Because EM caused by helminth worms is very rare, researchers don’t have enough data to estimate the general outlook for people with EM. Here’s what they do know.
Mild cases of EM are more common. They usually resolve on their own within a few weeks.
In some cases, EM can have severe complications. According to some research,
Generally speaking, neurological (brain-related) symptoms of EM are usually associated with a poor outlook.
Although EM is rare, some people may be at risk because of where they live, where they travel, and what they do for work.
Rat lungworm infections are the most frequent causes of EM. Rat lungworms are common in:
- Southeast Asia
- the Pacific Islands, including Hawaii
Doctors have also observed rat lungworm infections in the Americas (North, Central, and South America) and the islands of the Indian Ocean.
Rat lungworms can infect people who eat raw:
- freshwater prawns
Less commonly, it can exist in contaminated vegetables, water, and fruit juice.
Babies, toddlers, and young children can contract an infection after playing with snails or other animals and then touching their mouths.
A raccoon roundworm, Baylisascaris procyonis, infects raccoons in the United States, especially in the:
- West Coast
People living in these areas who work or spend time with raccoons are at risk of EM. As with rat lungworm, children are more at risk of Baylisascaris procyonis infections because of how often they touch their mouths.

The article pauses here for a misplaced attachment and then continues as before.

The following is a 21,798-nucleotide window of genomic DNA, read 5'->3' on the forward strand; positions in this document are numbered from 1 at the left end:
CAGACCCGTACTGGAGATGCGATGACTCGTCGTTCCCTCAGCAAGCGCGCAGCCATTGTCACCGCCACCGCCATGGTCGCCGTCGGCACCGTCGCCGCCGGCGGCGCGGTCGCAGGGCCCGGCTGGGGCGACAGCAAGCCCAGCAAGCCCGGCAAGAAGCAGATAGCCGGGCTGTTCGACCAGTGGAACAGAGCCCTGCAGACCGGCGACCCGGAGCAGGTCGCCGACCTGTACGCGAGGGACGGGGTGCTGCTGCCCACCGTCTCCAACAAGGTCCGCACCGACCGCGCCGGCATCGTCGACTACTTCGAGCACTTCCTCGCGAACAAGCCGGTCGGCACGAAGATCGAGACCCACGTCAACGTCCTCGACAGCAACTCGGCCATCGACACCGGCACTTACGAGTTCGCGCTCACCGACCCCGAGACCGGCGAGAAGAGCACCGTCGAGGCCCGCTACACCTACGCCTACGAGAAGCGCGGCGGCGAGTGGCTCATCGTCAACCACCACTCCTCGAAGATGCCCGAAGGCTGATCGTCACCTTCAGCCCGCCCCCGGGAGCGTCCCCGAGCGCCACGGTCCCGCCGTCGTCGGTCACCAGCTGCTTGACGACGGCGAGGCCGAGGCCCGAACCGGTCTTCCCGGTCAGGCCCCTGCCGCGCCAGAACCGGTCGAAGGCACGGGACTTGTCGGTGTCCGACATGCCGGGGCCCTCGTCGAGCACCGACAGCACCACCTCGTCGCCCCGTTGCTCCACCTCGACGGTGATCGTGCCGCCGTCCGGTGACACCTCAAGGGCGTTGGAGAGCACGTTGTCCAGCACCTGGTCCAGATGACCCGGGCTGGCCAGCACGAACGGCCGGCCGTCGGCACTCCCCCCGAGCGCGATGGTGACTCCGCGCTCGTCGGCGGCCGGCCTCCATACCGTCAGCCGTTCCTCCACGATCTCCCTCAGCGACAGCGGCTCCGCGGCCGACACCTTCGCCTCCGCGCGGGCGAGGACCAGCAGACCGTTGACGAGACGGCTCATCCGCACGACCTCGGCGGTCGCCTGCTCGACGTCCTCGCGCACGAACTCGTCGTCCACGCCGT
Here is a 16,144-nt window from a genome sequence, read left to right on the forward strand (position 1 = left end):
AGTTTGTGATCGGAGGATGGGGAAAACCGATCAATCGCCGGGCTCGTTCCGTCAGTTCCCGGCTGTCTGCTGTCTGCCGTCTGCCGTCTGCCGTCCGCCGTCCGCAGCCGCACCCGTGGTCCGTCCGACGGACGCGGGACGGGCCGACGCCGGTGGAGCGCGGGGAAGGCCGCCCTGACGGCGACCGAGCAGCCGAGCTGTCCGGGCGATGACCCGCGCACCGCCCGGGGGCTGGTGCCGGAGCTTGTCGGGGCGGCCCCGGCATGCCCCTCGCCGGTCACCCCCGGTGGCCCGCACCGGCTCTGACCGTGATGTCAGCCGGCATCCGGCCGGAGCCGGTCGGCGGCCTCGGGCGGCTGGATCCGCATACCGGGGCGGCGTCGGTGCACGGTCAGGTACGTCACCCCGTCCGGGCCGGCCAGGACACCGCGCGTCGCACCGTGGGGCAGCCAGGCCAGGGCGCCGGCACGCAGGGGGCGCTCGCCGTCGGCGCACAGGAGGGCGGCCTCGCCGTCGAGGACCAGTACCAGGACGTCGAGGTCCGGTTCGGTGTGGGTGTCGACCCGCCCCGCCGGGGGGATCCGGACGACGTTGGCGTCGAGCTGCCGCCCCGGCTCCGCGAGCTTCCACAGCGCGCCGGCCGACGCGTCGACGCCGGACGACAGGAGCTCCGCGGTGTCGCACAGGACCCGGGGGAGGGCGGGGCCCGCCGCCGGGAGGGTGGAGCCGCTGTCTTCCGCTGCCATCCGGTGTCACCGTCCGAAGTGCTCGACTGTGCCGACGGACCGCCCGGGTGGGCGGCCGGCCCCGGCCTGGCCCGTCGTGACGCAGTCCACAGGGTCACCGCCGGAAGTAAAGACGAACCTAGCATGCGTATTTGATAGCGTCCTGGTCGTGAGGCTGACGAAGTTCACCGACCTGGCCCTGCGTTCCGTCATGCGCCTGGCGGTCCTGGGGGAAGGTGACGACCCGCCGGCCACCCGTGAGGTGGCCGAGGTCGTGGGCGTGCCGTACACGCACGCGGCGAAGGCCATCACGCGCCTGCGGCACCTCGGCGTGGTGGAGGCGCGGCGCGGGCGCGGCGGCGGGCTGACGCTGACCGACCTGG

Gnathostoma spinigerum infections are most common in Southeast Asia, particularly in Thailand, and Japan. Most infections come from insufficiently cooked freshwater fish.
People who regularly work in the soil in the southwestern United States or northern Mexico may be at risk of coming in contact with fungi that can also cause EM.
Can a household pet transmit eosinophilic meningitis?
Whether you can contract EM from your pet depends on the type of pet you have.
Although cats and dogs can sometimes develop EM from Gnathostoma spinigerum, they don’t transmit it to humans. This is because of the complicated life cycle of this parasite. Humans can only contract it from undercooked fish infected with the parasite.
However, if you have other animals as pets, there can be a risk of EM. Animals that can infect humans include:
- snails and slugs
Here are a few things you can do to prevent contracting the parasites that cause EM:
- Don’t eat raw or undercooked snails, slugs, frogs, or shrimp.
- If you handle live snails, slugs, frogs, or shrimp, wear gloves and wash your hands.
- Always thoroughly wash fresh produce.
- Avoid eating uncooked or undercooked vegetables, fish, and meat when traveling in areas where parasites are common.
- Avoid contact with raccoons.
- Always wash your hands after being outdoors.
- Discourage your children from touching their mouths.
Eosinophilic meningitis (EM) is a rare type of meningitis usually caused by an infection with helminth worms. Rat lungworms cause the most common EM infections.
Although EM usually resolves on its own without treatment, it can sometimes cause dangerous complications, including coma and death.
You can prevent EM by avoiding eating raw or undercooked snails, slugs, frogs, or shrimp and thoroughly washing your hands after being outdoors and before each meal.